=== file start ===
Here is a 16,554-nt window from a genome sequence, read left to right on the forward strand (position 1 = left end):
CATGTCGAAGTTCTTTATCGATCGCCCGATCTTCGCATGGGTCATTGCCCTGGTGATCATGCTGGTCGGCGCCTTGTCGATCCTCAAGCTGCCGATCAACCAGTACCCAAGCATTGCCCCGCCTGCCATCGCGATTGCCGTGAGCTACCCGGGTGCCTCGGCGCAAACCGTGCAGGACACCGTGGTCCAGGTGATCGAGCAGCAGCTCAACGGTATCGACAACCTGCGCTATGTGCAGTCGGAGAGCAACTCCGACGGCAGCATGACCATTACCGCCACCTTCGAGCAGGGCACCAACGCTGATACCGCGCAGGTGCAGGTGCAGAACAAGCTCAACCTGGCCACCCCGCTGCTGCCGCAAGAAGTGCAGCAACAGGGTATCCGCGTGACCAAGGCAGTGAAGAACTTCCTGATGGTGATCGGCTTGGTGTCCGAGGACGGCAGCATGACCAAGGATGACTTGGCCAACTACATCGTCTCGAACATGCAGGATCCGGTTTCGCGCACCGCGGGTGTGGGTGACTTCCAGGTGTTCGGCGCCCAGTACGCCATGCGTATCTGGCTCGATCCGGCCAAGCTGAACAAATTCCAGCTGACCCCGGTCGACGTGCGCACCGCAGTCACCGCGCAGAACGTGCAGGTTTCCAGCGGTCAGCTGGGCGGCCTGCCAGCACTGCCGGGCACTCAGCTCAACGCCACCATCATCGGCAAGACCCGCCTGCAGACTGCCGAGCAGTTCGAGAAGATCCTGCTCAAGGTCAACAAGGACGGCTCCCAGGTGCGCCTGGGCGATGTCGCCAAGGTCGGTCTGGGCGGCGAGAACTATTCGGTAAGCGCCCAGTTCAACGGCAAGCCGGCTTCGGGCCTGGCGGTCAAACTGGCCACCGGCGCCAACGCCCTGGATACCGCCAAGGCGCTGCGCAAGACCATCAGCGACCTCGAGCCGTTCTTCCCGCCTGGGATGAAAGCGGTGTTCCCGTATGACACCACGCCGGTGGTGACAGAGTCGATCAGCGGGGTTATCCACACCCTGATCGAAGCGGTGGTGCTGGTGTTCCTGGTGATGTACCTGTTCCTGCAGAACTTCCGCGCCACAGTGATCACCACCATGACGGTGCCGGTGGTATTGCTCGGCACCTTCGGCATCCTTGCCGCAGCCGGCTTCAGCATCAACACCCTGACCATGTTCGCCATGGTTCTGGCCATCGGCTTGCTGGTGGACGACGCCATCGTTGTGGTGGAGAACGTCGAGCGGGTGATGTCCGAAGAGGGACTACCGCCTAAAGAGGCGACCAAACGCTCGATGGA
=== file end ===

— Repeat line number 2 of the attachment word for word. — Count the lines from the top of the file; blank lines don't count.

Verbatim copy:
CATGTCGAAGTTCTTTATCGATCGCCCGATCTTCGCATGGGTCATTGCCCTGGTGATCATGCTGGTCGGCGCCTTGTCGATCCTCAAGCTGCCGATCAACCAGTACCCAAGCATTGCCCCGCCTGCCATCGCGATTGCCGTGAGCTACCCGGGTGCCTCGGCGCAAACCGTGCAGGACACCGTGGTCCAGGTGATCGAGCAGCAGCTCAACGGTATCGACAACCTGCGCTATGTGCAGTCGGAGAGCAACTCCGACGGCAGCATGACCATTACCGCCACCTTCGAGCAGGGCACCAACGCTGATACCGCGCAGGTGCAGGTGCAGAACAAGCTCAACCTGGCCACCCCGCTGCTGCCGCAAGAAGTGCAGCAACAGGGTATCCGCGTGACCAAGGCAGTGAAGAACTTCCTGATGGTGATCGGCTTGGTGTCCGAGGACGGCAGCATGACCAAGGATGACTTGGCCAACTACATCGTCTCGAACATGCAGGATCCGGTTTCGCGCACCGCGGGTGTGGGTGACTTCCAGGTGTTCGGCGCCCAGTACGCCATGCGTATCTGGCTCGATCCGGCCAAGCTGAACAAATTCCAGCTGACCCCGGTCGACGTGCGCACCGCAGTCACCGCGCAGAACGTGCAGGTTTCCAGCGGTCAGCTGGGCGGCCTGCCAGCACTGCCGGGCACTCAGCTCAACGCCACCATCATCGGCAAGACCCGCCTGCAGACTGCCGAGCAGTTCGAGAAGATCCTGCTCAAGGTCAACAAGGACGGCTCCCAGGTGCGCCTGGGCGATGTCGCCAAGGTCGGTCTGGGCGGCGAGAACTATTCGGTAAGCGCCCAGTTCAACGGCAAGCCGGCTTCGGGCCTGGCGGTCAAACTGGCCACCGGCGCCAACGCCCTGGATACCGCCAAGGCGCTGCGCAAGACCATCAGCGACCTCGAGCCGTTCTTCCCGCCTGGGATGAAAGCGGTGTTCCCGTATGACACCACGCCGGTGGTGACAGAGTCGATCAGCGGGGTTATCCACACCCTGATCGAAGCGGTGGTGCTGGTGTTCCTGGTGATGTACCTGTTCCTGCAGAACTTCCGCGCCACAGTGATCACCACCATGACGGTGCCGGTGGTATTGCTCGGCACCTTCGGCATCCTTGCCGCAGCCGGCTTCAGCATCAACACCCTGACCATGTTCGCCATGGTTCTGGCCATCGGCTTGCTGGTGGACGACGCCATCGTTGTGGTGGAGAACGTCGAGCGGGTGATGTCCGAAGAGGGACTACCGCCTAAAGAGGCGACCAAACGCTCGATGGA